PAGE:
Among the well-known and well-loved compositions, there are "Romeo and Juliet" and "Francesca da Rimini," both given bold and dramatic readings here. In "Francesca da Rimini," I find Pletnev's tendency to luxuriate over certain passages hinders the flow of the music; this seems a common failure among pianists turned conductor, such as Daniel Barenboim and Christoph Eschenbach. But the conclusion of the work is wildly exciting in Pletnev's reading, as is the battle music in "Romeo," and in this work Pletnev is refreshingly straightforward in his approach.
If you don't know "The Voyevoda," Pletnev's reading should make you an instant admirer. This odd, demonically driven piece is Tchaikovsky's last tone poem; note the use of the celesta, a brand-new instrument that Tchaikovsky introduced to the music world in his "Nutcracker" around the same time, 1890-91. "The Voyevoda" is another tragic love tale like "Romeo" and "Francesca," but it has a focus and singleness of purpose that are rare among Tchaikovsky's tone poems. "Hamlet," for instance, is one of those pieces that seem to ramble a bit--like "Fatum"--but Pletnev does as much as he can with it.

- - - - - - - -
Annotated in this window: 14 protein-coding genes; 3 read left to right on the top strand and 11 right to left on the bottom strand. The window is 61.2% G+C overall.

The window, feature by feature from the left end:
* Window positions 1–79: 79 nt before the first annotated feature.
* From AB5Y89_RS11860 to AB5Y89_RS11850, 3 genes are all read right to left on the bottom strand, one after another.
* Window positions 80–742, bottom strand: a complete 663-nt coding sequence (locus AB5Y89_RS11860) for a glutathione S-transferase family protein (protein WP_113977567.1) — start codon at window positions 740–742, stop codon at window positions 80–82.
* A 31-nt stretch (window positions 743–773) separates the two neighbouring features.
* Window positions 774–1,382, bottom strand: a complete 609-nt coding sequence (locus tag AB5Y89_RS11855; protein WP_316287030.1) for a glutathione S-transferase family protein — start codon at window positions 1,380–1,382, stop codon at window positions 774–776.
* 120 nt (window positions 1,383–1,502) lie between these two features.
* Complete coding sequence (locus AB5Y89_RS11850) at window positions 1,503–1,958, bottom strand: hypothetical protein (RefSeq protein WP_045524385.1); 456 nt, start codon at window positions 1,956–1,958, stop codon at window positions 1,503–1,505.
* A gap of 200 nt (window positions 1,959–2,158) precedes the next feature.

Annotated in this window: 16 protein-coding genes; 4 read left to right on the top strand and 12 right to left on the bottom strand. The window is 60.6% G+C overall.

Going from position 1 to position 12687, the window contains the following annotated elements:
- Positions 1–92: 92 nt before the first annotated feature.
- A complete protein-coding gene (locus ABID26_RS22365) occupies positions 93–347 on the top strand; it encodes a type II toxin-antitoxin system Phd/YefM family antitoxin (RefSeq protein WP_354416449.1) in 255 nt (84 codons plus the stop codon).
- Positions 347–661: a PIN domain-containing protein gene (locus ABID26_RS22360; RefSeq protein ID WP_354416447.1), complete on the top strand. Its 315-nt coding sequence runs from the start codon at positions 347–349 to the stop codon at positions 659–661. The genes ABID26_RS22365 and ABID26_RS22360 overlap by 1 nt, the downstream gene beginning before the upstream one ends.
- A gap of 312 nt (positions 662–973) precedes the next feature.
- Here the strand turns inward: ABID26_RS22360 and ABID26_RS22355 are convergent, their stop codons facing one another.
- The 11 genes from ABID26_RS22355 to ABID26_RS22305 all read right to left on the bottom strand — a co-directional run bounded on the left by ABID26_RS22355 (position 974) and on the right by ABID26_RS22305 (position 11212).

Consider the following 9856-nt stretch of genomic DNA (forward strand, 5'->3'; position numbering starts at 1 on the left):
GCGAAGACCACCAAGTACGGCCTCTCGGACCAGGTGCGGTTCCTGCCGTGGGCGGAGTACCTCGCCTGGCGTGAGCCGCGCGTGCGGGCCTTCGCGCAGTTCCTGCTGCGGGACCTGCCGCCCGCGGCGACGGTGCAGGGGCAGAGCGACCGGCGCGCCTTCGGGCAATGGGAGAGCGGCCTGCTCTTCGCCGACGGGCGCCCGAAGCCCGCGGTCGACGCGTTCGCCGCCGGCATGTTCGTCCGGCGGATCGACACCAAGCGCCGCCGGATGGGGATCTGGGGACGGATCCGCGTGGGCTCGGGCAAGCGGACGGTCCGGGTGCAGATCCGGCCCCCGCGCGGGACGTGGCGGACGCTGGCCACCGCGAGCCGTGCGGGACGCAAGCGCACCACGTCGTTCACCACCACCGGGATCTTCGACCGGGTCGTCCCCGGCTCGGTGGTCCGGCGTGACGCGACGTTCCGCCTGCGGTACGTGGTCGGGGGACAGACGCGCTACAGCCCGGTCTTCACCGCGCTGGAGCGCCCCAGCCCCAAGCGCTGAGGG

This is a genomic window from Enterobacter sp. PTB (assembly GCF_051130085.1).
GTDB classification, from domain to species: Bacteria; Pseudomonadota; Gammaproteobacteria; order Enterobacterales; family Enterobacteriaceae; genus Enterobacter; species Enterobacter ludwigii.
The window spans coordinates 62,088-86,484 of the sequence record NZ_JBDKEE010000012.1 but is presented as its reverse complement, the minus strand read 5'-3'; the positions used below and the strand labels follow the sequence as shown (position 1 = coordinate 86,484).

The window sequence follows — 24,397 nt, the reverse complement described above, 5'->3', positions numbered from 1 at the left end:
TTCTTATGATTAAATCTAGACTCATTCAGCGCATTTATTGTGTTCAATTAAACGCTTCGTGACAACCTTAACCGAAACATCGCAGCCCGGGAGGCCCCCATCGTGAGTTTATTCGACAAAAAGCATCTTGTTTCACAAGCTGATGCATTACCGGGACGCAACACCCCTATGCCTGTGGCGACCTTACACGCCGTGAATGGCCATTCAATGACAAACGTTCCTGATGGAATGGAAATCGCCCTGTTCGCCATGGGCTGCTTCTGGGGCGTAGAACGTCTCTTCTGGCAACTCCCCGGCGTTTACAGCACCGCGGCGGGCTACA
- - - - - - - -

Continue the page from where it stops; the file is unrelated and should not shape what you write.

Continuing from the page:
In those great old chestnuts "Marche Slav" and the "1812 Overture," Pletnev and his forces really deliver. True, these pieces almost play themselves, but the performances here sound especially idiomatic, full of Russian melancholy at the opening, Russian fire at the close.
The only omission I can think of is Tchaikovsky's early "The Storm," not to be confused with "The Tempest," which DG does include in this box set. If you want "The Storm," there is a nice recording from Naxos with Antoni Wit; it includes a sympathetic if slightly understated performance of the Fifth Symphony. But "The Tempest" is a more striking work, with a very dramatic opening and some thrilling tone painting in the pages that portray the eponymous tempest. Pletnev and his orchestra do it to a T. As with the "Manfred Symphony" and "The Voyevoda," I believe this is underrated Tchaikovsky and am glad Pletnev does it such justice.
DG provides big, sumptuous sound in all these works, really underscoring the drama inherent in Pletnev's readings. In fact, these are some of the best sounding discs I've heard of Tchaikovsky's music. So for lovers of Tchaikovsky's music and for sound buffs alike, this is indeed a great bargain."